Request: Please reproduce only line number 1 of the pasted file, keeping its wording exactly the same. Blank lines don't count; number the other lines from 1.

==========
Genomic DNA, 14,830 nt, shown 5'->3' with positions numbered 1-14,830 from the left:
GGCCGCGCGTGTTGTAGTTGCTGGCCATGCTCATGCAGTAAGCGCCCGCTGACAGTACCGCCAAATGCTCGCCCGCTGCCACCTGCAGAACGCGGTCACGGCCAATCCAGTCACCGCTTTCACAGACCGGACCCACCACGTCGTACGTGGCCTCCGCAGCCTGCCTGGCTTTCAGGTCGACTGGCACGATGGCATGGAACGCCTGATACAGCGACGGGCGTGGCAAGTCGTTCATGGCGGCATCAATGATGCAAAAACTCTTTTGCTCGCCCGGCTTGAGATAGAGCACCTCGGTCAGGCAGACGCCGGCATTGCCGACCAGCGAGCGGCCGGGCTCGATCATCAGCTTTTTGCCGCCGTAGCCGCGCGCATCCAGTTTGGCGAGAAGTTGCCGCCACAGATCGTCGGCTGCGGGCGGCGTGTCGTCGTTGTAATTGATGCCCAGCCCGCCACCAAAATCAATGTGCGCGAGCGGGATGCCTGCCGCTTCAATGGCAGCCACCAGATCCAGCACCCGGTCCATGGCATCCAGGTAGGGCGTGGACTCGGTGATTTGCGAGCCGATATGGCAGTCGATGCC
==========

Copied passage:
Genomic DNA, 14,830 nt, shown 5'->3' with positions numbered 1-14,830 from the left: